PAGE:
How_to_be_your_own_Health_Advocate

by Heather Guidone

Many facets of endometriosis continue to be hotly debated, and much is still unknown about the condition. As a result, access to quality care can prove difficult and the disease can be isolating, making it hard for affected individuals to advocate for themselves and truly feel they are being heard. Fortunately, there are a few steps we can take to navigate the journey.

When we know better, we do better. Endometriosis education is the key to making informed decisions about our care, and educating those around us can also ensure that we have allies in our journeys.

Those struggling with endometriosis can benefit from educating themselves as thoroughly as possible utilizing trusted, credible sources. Here are a few resources we recommend:

  • endometriosis.org
  • endopaedia.info
  • endometriosis.ie
  • topendodoc.com
  • endometriosisaustralia.org
  • endometriosisassn.org
  • www.bepreparedperiod.com
  • endocenter.org
  • nzendo.org.nz
  • endoinvisible.org
  • caseyberna.com
  • sarrelgroup.com/salliesblog
  • theendo.co
  • endowhat.com
  • endowarriorssupport.com
We also recommend educational groups like Nancy’s Nook for Endometriosis and Endometropolis on Facebook. Be sure to also check out the scientific literature, which is constantly updated, and review the latest with your physician. Some of the best mainstream books on the disease include:
  • 100 Q&A About Endometriosis by David B. Redwine, MD
  • Stop Endometriosis & Pelvic Pain by Andrew Cook, MD
  • A Key to Healing Through Nutrition by Dian Shepperson Mills
  • FemTruth: Scandalous Survival Stories by Silvia Young
  • Living with Lung & Colon Endometriosis by Glynis D. Wallace

As you do your ‘homework,’ be sure to gather all the knowledge you can about every treatment option – surgical/traditional/alternative – including the benefits of each, risks, possible side effects and likely outcomes based on data and reported experiences. Understand – and follow – the treatment plans you choose. It’s important to also have realistic expectations about those treatments, including recovery times. Remember, you are a partner in your care and the leader of your treatment team, so don’t be afraid to ask questions, speak up about side effects, or try another option.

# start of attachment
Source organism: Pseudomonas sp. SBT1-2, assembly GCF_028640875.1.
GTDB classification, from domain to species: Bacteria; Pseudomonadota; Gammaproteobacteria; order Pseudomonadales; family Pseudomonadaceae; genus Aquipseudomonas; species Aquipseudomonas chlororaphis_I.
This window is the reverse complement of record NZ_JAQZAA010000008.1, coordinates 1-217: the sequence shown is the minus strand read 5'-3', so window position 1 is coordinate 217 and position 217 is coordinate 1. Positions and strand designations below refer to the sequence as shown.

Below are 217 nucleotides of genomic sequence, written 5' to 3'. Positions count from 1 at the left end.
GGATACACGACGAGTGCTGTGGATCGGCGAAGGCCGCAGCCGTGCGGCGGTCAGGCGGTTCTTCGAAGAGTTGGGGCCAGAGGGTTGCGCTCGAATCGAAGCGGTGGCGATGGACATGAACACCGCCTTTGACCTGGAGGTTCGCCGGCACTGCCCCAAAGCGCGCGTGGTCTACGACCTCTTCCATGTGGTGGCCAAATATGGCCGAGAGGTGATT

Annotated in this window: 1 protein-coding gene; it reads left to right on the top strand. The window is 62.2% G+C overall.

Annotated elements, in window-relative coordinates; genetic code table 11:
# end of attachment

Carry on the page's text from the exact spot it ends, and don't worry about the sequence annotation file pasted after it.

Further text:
Here are some other important things to keep in mind as you handle endometriosis.

1. Remember the importance of self-care: and practice it daily.

Remember *you* are the expert on *you.* No one knows your body or quality of life better than you do. Pain is a good teacher; if you are getting signals that an activity is too painful or you need a break, listen to the message. It’s okay to say ‘no’ to others, to take time for yourself, to avoid activities that exacerbate or induce a flare, and to navigate your own health journey in a manner that is best suited for you and your own lifestyle.

2. Support is critical.

Connecting with others who understand is an invaluable component in overcoming endometriosis. Often, those who have traveled the path before us will have valuable insights and lessons learned to share. Seek out legitimate organizations that can provide you with access to their endometriosis support networks and empowerment resources. Don’t be afraid to tell your story – get involved in the fabric of the endometriosis community; when we help others, we are also helping ourselves.